Letters to the Editor 11/19
Millions unspent that could help children in need
Everyone knows child abuse and neglect is a horrible affliction in our society, however, it is largely a hidden problem. I have tried to help to reduce the impact by working as a Court Appointed Special Advocate (CASA) for abused and neglected children for the past seven years. My experience compels me to make this observation about a recent newspaper article that reported the Division of Child and Family Services (known as DCFS) “reverted” or returned
$9.8 million to the state of Nevada for fiscal year 2009.
It is the primary responsibility of this state agency to protect abused and neglected children. The administrator for DCFS stated in the article that this reversion was the result of positions held vacant and slower caseload growth than originally budgeted. I find this statement lacks credibility. While this amount of savings only constitutes a small fraction of the 2009 assigned budget for DCFS, the $9.8 million could have been used to fund needed additional field case workers along with resources to assist such stressed families.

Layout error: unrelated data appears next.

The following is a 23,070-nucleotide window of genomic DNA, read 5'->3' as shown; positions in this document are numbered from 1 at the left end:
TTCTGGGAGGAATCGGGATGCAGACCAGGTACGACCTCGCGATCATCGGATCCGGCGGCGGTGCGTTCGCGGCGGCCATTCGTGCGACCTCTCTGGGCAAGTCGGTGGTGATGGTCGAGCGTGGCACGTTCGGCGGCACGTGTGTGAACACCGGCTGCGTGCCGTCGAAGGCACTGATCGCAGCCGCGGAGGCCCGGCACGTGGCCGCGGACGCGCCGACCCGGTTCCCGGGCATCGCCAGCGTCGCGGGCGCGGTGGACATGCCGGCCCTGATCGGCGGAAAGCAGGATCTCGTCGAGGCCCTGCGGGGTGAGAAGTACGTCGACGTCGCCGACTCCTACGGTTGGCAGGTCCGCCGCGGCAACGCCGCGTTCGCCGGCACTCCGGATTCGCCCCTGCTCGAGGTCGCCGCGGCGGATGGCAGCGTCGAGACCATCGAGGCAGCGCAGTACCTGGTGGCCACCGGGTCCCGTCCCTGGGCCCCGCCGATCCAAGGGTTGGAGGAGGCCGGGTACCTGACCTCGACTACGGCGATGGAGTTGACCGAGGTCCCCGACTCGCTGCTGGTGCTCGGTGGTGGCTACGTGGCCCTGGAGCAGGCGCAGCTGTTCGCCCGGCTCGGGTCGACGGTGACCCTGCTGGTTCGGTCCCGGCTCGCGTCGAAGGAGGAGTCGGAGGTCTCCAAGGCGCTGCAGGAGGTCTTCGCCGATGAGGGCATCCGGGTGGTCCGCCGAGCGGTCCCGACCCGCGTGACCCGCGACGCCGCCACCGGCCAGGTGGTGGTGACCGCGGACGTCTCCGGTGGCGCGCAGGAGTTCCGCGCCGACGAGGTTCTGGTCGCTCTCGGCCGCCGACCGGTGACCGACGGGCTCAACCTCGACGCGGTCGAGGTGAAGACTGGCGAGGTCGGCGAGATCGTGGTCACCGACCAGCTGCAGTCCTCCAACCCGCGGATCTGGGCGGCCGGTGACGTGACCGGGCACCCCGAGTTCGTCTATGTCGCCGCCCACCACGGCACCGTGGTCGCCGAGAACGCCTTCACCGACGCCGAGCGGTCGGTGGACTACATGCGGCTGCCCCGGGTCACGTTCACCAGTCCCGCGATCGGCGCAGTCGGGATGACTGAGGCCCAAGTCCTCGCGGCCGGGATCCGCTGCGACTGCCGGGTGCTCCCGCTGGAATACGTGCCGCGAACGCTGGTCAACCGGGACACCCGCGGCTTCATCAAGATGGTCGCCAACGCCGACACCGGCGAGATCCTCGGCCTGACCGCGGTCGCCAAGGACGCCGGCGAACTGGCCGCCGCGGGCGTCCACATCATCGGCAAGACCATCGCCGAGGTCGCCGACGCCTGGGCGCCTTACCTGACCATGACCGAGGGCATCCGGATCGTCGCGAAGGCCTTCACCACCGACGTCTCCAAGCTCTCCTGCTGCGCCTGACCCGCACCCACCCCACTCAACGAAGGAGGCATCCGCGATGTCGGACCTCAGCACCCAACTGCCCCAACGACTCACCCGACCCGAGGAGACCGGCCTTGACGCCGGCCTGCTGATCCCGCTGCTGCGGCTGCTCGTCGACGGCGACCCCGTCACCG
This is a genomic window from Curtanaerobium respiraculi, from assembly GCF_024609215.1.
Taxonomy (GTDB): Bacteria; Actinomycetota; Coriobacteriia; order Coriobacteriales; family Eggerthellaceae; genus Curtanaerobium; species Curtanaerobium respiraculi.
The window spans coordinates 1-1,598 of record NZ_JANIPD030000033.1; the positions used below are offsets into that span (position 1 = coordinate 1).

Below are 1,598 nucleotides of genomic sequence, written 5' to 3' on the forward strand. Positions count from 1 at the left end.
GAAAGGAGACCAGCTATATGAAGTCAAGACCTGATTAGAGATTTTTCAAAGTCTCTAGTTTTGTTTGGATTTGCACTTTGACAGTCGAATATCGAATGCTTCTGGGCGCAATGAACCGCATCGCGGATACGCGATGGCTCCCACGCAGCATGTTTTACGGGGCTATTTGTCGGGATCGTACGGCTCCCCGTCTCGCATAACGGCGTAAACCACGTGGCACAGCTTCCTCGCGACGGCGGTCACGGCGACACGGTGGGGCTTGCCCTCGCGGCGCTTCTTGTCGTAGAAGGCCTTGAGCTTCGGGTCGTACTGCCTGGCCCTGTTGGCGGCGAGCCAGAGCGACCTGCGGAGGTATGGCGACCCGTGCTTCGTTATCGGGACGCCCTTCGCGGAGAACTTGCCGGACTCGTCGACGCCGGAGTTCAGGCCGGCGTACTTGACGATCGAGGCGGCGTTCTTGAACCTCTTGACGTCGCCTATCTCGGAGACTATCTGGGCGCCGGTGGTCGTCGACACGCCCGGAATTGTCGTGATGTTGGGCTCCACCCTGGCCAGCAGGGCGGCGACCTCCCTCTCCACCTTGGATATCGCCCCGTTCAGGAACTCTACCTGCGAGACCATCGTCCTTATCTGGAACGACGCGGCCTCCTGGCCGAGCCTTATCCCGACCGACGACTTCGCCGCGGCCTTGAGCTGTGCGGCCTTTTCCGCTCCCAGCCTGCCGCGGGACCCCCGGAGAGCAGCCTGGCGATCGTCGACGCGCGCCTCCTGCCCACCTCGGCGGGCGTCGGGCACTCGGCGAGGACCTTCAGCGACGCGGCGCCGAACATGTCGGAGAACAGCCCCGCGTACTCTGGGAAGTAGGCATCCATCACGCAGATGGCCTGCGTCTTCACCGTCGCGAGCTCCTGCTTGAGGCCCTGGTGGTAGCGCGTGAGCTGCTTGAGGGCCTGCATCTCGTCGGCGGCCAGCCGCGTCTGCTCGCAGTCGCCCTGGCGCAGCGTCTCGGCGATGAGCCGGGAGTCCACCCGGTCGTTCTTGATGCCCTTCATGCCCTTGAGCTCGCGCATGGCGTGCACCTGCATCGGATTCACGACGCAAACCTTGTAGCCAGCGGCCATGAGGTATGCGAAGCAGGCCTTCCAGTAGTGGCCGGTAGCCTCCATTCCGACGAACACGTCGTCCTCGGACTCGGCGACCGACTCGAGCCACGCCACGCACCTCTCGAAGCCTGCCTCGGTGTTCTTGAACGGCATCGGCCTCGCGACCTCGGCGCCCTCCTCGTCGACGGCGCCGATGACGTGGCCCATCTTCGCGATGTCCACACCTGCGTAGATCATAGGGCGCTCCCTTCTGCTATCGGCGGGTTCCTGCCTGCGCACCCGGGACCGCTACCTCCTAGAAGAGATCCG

Given these hard economic times for many families in Nevada, with unemployment over 13 percent, it would be shocking if there weren’t a corresponding increase in family stress over the past two years likely accompanied by a concurrent increase in child abuse and neglect.
Are we dealing only with the tip of the iceberg here?
John H. Garvin
Vaccine shortage sign
of future health care
The current swine flu vaccination shortage is a preview of what we can expect in the future under Obamacare. Reports of long waiting lines over the entire country continue to come in with no relief in sight.
The CDC, under Obama, has known for months about the numerous manufacturing issues that are creating these delays. The CDC, in fact, contributed to the delays with a last-minute decision requiring manufacturers to supply single shots of the vaccine instead of vials.
Other warning bells have been going off since July but Obama dithered for months before declaring yet another emergency in October. Vaccine supplies appear be running at about 50 percent of the previous predictions.
Inserting layer upon layer of government bureaucrats into our health care process is not the answer. If Obamacare becomes law, we can expect long lines and shortages in every aspect of our health care in the future.